A revealing interview with a CBS executive may have uncovered an interesting, and unforeseen, direction for the upcoming series Star Trek: Discovery.
CBS Interactive CEO Jim Lanzone discussed the upcoming Star Trek show and how it may differ from its predecessors during an interview with Peter Kafka on the Recode Media podcast.
While Discovery’s premier is slated to debut on CBS in May, every episode thereafter will be exclusive to the CBS digital media app, CBS All Access. As that content would not have to meet broadcast standards set forth by the FCC, it’s possible that, much like original programs on HBO and Netflix, it could contain such as swearing and nudity.
“The showrunners were like ‘Oh yeah, we could do that,'” Lanzone said, recounting a conversation with the show’s producers. “Of course, the response is, ‘As long as it serves the story,’ but yeah.”
Though Star Trek has never shied away from risque elements, especially in its later incarnations and licensed fiction, its hard to believe that swearing and nudity could happen in a Star Trek series. In fact, the recent fan-film guidelines put forth by CBS and Paramount expressly forbade them. It begs to reason that they wouldn’t have included that had they not considered those elements detrimental to the franchise in some way.
So, will we see naked cursing people on Discovery? Probably not, but it will likely push the boundaries of what has been traditionally seen on Star Trek.
A perfect point of comparison would be Netflix’s original Marvel series. Those are atypical of other superhero shows in terms of tone and content and could never be shown in their current forms on broadcast television, but contain no nudity and minimal swearing.
Being on the internet affords the writers and producers the freedom to experiment with Discovery in ways not possible on television, but hopefully still within the boundaries of what is considered to be Star Trek.
Why All Access?
Earlier in the interview, Lanzone discussed why they decided to put the show on All Access and not on television or a previously established internet media company.
“Sci-fi is not something that has traditionally done really well on broadcast,” he said. “It’s not impossible, for the future, if somebody figures it out… But historically, a show like ‘Star Trek’ wouldn’t necessarily be a broadcast show, at this point.”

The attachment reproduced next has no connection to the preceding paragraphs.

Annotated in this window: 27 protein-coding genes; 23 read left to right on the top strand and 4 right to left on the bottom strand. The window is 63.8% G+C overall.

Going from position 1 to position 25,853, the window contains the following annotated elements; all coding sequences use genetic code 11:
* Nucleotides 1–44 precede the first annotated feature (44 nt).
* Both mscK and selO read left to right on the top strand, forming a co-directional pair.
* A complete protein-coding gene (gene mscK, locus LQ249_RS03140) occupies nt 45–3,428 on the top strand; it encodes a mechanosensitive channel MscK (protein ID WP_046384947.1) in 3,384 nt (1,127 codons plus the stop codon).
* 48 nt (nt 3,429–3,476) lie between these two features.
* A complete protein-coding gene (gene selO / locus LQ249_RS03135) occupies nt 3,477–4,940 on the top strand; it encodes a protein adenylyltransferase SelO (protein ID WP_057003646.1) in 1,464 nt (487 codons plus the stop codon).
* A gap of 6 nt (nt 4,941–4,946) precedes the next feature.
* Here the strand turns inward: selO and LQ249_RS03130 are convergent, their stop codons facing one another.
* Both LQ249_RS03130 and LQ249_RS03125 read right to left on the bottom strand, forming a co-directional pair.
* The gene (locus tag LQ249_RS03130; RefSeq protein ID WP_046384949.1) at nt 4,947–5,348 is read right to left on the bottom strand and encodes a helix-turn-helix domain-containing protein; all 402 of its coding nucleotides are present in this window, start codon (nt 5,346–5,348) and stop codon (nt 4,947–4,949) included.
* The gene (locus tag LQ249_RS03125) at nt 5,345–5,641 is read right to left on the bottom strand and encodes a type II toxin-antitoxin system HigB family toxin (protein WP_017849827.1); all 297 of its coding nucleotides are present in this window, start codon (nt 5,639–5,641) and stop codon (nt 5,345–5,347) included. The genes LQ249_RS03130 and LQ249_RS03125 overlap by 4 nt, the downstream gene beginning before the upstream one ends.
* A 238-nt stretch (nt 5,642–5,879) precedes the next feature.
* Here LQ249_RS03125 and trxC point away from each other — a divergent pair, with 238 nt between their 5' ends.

The term “sci-fi” can have a very broad meaning. He admitted that both Lost and Heroes were shows with “some sci-fi” that have succeeded in the past, but there’s a difference between those and a show like Star Trek. The most recent comparable series on one of the big four broadcast networks was Firefly, which is cancelled after 11 episodes.
Another example is CBS’ Supergirl, which was sent to The CW after poor numbers on the larger network. Though the same could have been done with Discovery out of the gate, or have it put on the CBS owned Showtime, Lanzone said that Star Trek’s demographics made it a better fit on All Access.
“It just fit with the digital audience” he said. “It just made sense that that’s a great place to put it.”
There is, of course, another reason, which Lanzone didn’t shy away from. He explained that All Access currently has 1 million subscribers, with the hopes of quadrupling that number by 2020. What better way to do that than with original content, Star Trek being chief among them.
“It’s something unique for All Access that would bring subscribers,” Lanzone said of Discovery.
The podcast is an interesting listen, especially if you’re interested in more of the business side of digital entertainment. The Star Trek comments start at around the 20:50 mark. Check out the interview embedded below.
Whatever content Discovery does or doesn’t contain, we’ll all have to wait until May to find out.
The first episode of Star Trek: Discovery will premiere with a broadcast TV special on CBS in May. That episode and all subsequent episodes will be exclusively shown in the U.S. on the video streaming service CBS All Access.
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